Two weeks ago I attended the Genealogy and Family Heritage Jamboree held in St. George, Utah. This jamboree did one thing that is non-traditional for genealogy conferences although common elsewhere: the conference syllabus was available on CD-ROM or (optionally) printed on paper.
Most genealogy conferences publish the conference syllabuses as thick printed booklets. These things are expensive to publish and, of course, that expense is passed on to the conference attendees in one form or another. Some conference attendees love the syllabuses and use them heavily. Others seem to ignore them.
At the St. George conference, the CD-ROM version was given to all attendees at no extra charge. If you really wanted a printed version, there was an extra charge that was approximately the same price as getting an electronic syllabus printed at the local Kinko's store. In fact, I think that's what the conference organizers did. They had Kinko's print exactly the number of syllabuses requested on paper, then passed on the printing expense to those who wanted the paper versions.
Two weeks earlier I attended the (non-genealogy related) 2006 Internet Telephony Conference & Expo East in Fort Lauderdale. This was a four-day industry conference with about 1,000 attendees. The conference syllabus was given to each attendee on CD-ROM (only). Other non-genealogy conferences I have attended in the past also produce their syllabuses on CD-ROM disks. The only place where I still see a printed syllabus is at some genealogy conferences.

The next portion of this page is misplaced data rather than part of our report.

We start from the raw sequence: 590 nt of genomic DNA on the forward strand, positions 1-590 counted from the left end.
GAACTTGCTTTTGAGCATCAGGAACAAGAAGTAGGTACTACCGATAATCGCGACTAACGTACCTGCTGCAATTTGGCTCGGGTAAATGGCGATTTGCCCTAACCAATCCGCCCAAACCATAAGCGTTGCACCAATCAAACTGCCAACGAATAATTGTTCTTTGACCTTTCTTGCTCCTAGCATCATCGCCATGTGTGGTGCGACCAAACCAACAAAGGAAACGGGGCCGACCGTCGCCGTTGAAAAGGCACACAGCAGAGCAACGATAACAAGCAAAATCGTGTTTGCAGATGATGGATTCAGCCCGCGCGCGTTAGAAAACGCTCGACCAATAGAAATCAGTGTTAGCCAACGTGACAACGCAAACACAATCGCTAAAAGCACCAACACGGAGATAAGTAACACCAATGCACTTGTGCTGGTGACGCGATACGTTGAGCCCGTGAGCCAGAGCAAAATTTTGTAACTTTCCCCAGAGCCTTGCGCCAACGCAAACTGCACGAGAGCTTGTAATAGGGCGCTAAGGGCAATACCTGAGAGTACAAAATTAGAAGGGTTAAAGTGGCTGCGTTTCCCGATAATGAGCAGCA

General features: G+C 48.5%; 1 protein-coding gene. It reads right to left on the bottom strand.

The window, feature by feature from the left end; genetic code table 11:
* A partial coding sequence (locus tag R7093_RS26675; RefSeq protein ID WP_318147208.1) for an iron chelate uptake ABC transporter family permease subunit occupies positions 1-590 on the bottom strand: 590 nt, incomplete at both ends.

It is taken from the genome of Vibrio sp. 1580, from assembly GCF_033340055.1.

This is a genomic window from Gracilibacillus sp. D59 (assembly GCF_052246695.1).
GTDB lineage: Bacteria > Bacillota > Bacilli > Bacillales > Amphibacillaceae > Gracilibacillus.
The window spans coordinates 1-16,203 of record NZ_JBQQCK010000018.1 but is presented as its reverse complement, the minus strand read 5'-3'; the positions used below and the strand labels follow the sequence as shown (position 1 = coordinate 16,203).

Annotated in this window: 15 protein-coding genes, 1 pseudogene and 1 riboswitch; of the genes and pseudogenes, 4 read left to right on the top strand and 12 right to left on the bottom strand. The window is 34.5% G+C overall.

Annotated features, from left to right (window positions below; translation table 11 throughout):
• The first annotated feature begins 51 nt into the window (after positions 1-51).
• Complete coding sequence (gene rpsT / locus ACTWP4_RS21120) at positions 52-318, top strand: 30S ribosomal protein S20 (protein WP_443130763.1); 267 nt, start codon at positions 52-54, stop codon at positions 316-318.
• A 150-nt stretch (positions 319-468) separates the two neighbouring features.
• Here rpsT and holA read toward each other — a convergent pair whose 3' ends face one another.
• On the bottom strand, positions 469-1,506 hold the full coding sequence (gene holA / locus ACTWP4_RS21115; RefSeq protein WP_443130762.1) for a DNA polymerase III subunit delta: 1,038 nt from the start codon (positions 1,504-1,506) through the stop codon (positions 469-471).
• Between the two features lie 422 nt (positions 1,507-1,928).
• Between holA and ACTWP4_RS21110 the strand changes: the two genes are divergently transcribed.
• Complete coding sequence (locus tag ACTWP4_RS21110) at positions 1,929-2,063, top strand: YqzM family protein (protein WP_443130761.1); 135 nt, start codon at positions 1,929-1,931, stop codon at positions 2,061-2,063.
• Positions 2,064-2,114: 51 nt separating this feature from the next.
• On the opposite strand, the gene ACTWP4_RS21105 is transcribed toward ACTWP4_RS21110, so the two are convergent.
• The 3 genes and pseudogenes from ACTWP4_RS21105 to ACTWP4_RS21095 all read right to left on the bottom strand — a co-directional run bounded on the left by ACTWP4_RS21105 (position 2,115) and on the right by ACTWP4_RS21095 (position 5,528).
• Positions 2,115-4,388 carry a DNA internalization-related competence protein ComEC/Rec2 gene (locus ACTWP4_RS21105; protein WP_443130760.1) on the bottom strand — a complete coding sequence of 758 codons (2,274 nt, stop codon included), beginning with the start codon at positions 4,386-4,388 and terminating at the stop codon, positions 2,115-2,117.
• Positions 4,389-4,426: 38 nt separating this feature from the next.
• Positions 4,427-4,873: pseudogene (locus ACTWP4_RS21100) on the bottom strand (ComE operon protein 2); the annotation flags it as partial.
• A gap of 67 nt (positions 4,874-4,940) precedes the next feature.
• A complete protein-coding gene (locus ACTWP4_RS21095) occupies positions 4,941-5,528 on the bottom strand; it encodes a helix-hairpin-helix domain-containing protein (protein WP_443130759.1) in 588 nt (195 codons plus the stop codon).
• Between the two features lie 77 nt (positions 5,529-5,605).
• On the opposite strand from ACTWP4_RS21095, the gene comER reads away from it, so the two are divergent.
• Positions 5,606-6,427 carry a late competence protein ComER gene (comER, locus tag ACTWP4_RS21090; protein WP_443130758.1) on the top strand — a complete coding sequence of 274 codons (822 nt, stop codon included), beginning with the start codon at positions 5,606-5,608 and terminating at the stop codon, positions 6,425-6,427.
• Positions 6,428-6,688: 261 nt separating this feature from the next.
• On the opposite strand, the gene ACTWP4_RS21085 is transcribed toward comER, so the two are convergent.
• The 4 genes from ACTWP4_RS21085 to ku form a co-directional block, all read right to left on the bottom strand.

I will suggest that publishing the syllabus on CD is an excellent idea. It is far cheaper, and the cost savings can be passed on to the attendees in the form of lower admission. I prefer the CD-ROM version because it is lighter to carry around and to pack in my suitcase and easier to store when I return home. I know that I will keep the St. George syllabus on CD on my shelf for many years, something that I do not do with printed syllabuses. I simply don't have the room for paper!
Anyone who wants the old-fashioned paper version of a syllabus should pay for the additional expense. Why penalize everyone? Anyone who wishes a printed copy can easily print pages themselves when they return home or at a local Kinko's or similar store.
By the way, those who did not attend the recent Genealogy and Family Heritage Jamboree in St. George, Utah can still purchase the syllabus on CD-ROM for $9.50 at http://www.myancestorsfound.com/jamboree/jamboree.htm.
I would suggest that all conference organizers purchase a copy to see what "the competition" is doing. I also would strongly suggest that all genealogy conference organizers publish their syllabus on CD at their next conference. They can offer two options: regular attendance includes a syllabus on CD at no extra charge while the syllabus on paper is available for an extra $20.00 or so. A day or two before the conference opens, go to Kinko's or a similar store and have the print versions made for the smaller number of attendees who paid the extra price.
What do you think?